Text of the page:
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. Last Updated: 07/27/2016

Obese Russians Confront Shame, High Prices

Tatyana Sharapova is possibly one of the most overqualified janitors in Moscow: She can type 60 words a minute; speaks Russian, English and some German; and has a professional-sounding voice ideal for answering phones.

But Sharapova, 25, is stuck pushing a mop around a small shopping center in southern Moscow, she says, because she weighs too much.

At 118 kilograms, or 260 pounds, she is part of a growing problem of overweight Russians.

The causes of this weight gain in Russia are similar to those elsewhere, experts say: Too much high-fat food, not enough fruits and vegetables, not enough exercise.

According to figures from the state-funded Institute of Nutrition, men between the ages of 30 and 44 weigh 2.4 kilograms, roughly 6 pounds, more than they did 12 years ago -- coming in at 78.7 kilograms compared to 76.3 in 1994.

Women, too, are gaining mass, finds the institute, which falls under the auspices of the Russian Academy of Sciences. Those aged 45 to 60 are now heavier than they were not so long ago.

Overall, the average weight has risen by 2 kilograms, between 4 and 5 pounds, in the past decade, the institute's figures show.

"In Russia," said the institute's director, Viktor Tutelyan, "more than 55 percent of the population over 30 years old carry excess weight. In total, almost one-quarter -- 23 percent -- suffer from obesity."

While Russia still lags behind the United States -- almost 65 percent of Americans over 20 are overweight, and 31 percent are downright obese, according to the American Obesity Association web site -- it is now on a par with Britain, where more than half of adults weigh more than they should, a British health official said.

But as the country has grown fatter, it appears not to have grown any more accepting of overweight people.

Sharapova noted that when she submits her resume for a job, she almost always gets a call to come in for an interview. She said that on the telephone "they ask why I didn't attach a photo to my resume." Then, when she arrives for the interview, she said: "I can see their attitude the moment I walk into the room. When I see their expression, I stop concentrating."

Those who are overweight seem well aware of how they are viewed. Numerous overweight people who were approached for this article declined to comment. One squat, middle-aged man in his mid-30s refused to say anything but "I'm ashamed," before rushing off.

Nor has the marketplace met a growing demand for oversized clothing.

The Tri Tolstyaka clothing-store chain, which specializes in overweight and tall people, charges its customers far more than they pay at ordinary clothing outfits.

At the Tri Tolstyaka store on Leninsky Prospekt, collared shirts run no less than $190, and blue track-suit jackets cost $265. The store carries some items -- ties and underwear, for instance -- that are comparable in price to those at Zara and Colins. But most garments are exclusively for the well off: A leather coat, imported from Europe, was being sold for $14,390.

Sharapova, the janitor, said she'd heard of Tri Tolstyaka but never shopped there.

"Have you seen their prices?" she said. "I go to the store with my mother, and we buy clothes that she can adjust. At home we have extra material."

Tatyana, the Leninsky Prospekt store manager, who declined to give her last name, said simply that Tri Tolstyaka relies on a small but loyal clientele for its regular business.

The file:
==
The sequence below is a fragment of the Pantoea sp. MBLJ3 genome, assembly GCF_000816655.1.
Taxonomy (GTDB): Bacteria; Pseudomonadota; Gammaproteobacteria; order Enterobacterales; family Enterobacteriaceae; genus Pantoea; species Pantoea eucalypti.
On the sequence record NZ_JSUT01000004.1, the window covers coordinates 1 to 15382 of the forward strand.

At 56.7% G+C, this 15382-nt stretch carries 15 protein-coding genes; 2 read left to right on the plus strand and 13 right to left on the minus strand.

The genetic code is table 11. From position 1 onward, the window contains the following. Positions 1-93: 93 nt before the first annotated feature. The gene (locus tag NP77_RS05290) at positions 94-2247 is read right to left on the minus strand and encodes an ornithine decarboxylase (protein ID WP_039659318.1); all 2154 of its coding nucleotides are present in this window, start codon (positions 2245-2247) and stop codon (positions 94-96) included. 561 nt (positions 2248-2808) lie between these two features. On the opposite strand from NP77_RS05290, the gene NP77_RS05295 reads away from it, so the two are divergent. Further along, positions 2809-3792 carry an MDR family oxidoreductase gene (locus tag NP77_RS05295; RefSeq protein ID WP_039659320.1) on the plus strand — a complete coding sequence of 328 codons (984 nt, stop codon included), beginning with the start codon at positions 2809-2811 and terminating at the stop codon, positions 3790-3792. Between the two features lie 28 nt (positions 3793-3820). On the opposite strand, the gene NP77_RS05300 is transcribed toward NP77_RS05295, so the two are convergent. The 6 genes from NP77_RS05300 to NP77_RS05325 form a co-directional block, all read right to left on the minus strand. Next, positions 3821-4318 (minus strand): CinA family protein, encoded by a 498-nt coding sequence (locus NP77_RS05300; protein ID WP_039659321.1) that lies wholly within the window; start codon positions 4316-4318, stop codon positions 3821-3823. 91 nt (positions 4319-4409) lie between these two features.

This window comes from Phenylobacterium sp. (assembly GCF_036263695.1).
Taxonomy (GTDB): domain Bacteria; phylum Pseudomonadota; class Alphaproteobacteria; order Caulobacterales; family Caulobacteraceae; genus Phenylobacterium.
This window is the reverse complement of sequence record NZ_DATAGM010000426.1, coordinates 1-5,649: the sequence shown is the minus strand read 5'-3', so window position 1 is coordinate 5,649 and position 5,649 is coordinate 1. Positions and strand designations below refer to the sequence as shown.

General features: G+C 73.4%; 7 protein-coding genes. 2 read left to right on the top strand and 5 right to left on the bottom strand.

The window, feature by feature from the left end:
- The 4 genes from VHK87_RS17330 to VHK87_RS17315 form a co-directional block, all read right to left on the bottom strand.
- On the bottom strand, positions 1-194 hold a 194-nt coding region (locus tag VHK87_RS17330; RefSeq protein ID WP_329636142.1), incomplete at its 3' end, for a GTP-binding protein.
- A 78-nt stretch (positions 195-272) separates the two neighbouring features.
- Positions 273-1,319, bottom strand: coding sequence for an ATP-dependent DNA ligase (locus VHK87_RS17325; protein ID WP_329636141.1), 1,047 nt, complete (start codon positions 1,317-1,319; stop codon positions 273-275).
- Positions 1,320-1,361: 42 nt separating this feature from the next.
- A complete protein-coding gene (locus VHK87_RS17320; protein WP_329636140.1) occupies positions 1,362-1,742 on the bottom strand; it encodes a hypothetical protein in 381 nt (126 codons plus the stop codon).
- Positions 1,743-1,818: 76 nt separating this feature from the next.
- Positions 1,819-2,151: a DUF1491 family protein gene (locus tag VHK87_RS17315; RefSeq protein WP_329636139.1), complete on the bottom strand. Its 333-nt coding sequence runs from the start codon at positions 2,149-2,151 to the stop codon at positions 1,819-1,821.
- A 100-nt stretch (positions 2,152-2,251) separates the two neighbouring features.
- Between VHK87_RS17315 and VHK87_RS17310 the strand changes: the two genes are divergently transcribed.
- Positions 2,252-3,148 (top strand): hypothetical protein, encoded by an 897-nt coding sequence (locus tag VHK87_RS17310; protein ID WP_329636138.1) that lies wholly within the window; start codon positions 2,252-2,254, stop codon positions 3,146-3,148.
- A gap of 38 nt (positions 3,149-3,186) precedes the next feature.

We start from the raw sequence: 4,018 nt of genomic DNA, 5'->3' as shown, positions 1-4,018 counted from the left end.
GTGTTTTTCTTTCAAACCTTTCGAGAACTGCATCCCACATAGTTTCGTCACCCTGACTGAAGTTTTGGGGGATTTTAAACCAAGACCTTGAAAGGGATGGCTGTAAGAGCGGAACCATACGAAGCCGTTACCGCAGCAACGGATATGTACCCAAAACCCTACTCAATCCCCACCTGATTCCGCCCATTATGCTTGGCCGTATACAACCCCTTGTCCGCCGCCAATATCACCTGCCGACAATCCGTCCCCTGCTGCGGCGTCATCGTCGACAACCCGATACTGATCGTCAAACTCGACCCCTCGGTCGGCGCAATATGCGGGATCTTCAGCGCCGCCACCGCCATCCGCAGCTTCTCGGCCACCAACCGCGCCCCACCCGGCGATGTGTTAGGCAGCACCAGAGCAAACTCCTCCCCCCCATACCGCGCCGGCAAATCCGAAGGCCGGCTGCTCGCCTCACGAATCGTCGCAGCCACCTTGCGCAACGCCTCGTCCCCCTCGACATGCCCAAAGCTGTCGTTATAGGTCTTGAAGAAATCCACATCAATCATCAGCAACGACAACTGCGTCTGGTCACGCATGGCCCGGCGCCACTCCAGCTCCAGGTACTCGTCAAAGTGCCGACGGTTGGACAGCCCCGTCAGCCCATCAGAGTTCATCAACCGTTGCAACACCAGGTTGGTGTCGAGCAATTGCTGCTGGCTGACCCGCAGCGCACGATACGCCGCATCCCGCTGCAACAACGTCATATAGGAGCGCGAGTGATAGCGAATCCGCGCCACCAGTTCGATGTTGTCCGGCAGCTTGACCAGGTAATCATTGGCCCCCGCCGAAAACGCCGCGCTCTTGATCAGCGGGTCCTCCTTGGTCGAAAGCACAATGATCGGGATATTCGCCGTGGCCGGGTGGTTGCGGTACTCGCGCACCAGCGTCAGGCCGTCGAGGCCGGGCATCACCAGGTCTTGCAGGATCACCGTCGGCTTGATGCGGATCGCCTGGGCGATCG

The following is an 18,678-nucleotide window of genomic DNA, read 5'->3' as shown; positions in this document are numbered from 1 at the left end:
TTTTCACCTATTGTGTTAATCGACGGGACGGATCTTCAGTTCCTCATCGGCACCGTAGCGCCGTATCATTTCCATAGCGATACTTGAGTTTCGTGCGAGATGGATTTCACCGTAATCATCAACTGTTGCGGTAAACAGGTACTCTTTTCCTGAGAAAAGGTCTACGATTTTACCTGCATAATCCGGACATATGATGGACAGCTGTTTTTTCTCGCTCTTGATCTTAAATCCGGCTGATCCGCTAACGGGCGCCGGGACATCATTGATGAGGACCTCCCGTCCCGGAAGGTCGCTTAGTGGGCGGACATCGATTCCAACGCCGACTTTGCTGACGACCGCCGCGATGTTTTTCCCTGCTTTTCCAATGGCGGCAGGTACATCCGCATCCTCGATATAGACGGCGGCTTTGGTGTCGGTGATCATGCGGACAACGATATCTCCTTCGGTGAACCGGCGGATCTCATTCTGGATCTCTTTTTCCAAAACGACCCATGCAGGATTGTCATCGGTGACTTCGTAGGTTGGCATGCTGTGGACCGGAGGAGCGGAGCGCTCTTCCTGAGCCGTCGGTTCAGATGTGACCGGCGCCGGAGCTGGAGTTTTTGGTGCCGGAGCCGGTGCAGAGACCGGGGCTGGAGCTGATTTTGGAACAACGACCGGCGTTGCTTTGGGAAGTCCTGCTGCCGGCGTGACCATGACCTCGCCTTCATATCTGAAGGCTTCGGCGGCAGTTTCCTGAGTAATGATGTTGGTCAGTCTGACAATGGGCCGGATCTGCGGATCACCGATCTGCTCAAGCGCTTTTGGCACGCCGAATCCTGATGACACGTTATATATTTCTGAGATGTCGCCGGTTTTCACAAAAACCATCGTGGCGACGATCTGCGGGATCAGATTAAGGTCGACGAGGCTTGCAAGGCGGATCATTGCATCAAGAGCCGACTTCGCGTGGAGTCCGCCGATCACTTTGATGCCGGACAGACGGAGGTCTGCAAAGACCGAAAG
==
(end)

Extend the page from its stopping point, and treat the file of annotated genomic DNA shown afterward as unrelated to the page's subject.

What's more, the government appears not to have yet clued in to the weight-gain trend.

A spokeswoman for the Federal Agency for Physical Culture and Sports said the agency did not deal with weight issues. She added that obesity was not a problem in Russia and that "of course" there are no federal initiatives for combating it -- President Vladimir Putin's personal focus on fitness notwithstanding.

The spokeswoman, who refused to give her name, then launched into a diatribe about all the fat people who live in the United States.

Worse yet, said Boris Kaganov, the deputy director of the Institute of Nutrition's clinic, the state-run station Channel One's health show Malakhov Plus routinely gives viewers bad advice.

"I wish they would consult at least one medical expert before telling people to drink 50 milliliters of paraffin every morning to boost your immune system," Kaganov said. "Do they have any idea how irresponsible they are being? We are facing difficulties providing good advice to the population, and people are listening to this rubbish."

Still, Kaganov is doubtful Russia is anywhere close to catching up to the United States when it comes to weight.

"Theoretically, of course, that is possible," Kaganov said. "But the difference is that in the States, child obesity is a huge problem, and that increases the likelihood that successive generations will be overweight."

That said, it's not clear how much most children in Russia weigh. The institute, for one, has not conducted any research on child obesity.

Also, authorities are taking steps, they say, to limit weight gain across the country. Alla Pogozheva, who works with Kaganov as the head of the clinic's cardiovascular pathology department, said the clinic had developed a monthlong program for helping people reduce their daily intake of calories.

Most patients enter the clinic consuming 4,000 calories every day, Pogozheva said. By the time they finish the program -- cutting out meat and bread along the way -- they're down to 1,200, she said.

Another institute official said that "powerful propaganda" promoting healthy living was on the horizon. "The problem is not about too many McDonalds in cities," the official said. "We have to educate the population -- motivate them -- so they can make their own informed choices."